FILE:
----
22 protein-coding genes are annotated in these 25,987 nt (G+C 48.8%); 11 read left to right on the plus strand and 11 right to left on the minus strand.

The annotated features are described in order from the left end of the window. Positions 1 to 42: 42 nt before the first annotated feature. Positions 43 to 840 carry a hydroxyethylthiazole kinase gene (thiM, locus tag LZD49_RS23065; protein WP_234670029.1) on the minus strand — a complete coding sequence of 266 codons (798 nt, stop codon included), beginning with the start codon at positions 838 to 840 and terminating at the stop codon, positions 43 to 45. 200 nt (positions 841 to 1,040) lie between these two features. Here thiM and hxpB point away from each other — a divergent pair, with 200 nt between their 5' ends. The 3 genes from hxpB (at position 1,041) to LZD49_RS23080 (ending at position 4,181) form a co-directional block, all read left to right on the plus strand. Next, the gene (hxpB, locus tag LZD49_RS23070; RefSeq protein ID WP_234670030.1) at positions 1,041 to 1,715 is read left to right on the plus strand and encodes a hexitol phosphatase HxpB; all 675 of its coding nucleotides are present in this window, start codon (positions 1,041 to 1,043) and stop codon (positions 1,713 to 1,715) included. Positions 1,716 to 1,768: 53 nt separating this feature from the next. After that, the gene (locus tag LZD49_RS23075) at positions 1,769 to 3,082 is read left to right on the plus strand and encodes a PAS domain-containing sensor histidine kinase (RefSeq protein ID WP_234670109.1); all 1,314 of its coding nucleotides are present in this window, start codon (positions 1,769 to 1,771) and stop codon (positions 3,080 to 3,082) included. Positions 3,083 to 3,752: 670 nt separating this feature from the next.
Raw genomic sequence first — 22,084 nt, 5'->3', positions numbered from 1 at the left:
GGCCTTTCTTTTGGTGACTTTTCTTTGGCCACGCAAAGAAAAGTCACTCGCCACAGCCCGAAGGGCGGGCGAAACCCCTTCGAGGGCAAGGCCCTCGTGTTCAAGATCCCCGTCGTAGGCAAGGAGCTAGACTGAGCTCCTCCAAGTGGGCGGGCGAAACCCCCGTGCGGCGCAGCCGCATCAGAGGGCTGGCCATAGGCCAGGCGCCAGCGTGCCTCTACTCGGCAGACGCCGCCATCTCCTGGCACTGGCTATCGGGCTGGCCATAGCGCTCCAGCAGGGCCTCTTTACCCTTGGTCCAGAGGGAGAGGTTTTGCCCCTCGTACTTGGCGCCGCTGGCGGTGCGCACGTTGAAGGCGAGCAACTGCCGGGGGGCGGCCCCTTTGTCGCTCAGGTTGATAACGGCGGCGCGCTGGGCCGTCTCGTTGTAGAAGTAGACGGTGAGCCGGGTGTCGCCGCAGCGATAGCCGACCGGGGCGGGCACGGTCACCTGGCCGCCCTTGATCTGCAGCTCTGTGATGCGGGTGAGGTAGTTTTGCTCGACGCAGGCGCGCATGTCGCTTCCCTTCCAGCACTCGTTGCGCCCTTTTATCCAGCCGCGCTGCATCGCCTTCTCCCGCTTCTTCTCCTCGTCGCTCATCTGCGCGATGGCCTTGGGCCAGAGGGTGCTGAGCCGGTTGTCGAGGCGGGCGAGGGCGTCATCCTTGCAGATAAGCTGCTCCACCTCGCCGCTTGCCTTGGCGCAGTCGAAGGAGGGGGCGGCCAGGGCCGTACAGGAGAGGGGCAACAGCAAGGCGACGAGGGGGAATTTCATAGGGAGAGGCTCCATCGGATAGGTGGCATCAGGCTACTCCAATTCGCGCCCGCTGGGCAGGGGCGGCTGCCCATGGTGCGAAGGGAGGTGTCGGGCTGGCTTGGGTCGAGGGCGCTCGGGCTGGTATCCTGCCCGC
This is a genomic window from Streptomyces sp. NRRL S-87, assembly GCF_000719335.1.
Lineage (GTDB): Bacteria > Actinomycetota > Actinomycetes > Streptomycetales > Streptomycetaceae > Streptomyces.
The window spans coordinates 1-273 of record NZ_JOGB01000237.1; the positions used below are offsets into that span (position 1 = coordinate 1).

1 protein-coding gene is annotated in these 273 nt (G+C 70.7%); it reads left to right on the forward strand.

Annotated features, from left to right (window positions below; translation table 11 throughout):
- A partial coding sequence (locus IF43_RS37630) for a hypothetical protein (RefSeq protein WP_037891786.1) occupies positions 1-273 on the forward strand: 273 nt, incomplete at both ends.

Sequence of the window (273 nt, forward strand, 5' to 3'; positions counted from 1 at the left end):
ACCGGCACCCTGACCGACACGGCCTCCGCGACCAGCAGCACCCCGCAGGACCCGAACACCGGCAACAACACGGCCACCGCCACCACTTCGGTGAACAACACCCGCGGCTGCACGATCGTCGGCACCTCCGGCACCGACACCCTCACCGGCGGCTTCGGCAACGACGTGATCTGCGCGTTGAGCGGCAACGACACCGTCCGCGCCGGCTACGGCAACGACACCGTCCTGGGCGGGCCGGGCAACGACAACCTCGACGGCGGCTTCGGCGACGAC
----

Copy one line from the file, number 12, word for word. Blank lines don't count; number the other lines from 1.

ACCGGCACCCTGACCGACACGGCCTCCGCGACCAGCAGCACCCCGCAGGACCCGAACACCGGCAACAACACGGCCACCGCCACCACTTCGGTGAACAACACCCGCGGCTGCACGATCGTCGGCACCTCCGGCACCGACACCCTCACCGGCGGCTTCGGCAACGACGTGATCTGCGCGTTGAGCGGCAACGACACCGTCCGCGCCGGCTACGGCAACGACACCGTCCTGGGCGGGCCGGGCAACGACAACCTCGACGGCGGCTTCGGCGACGAC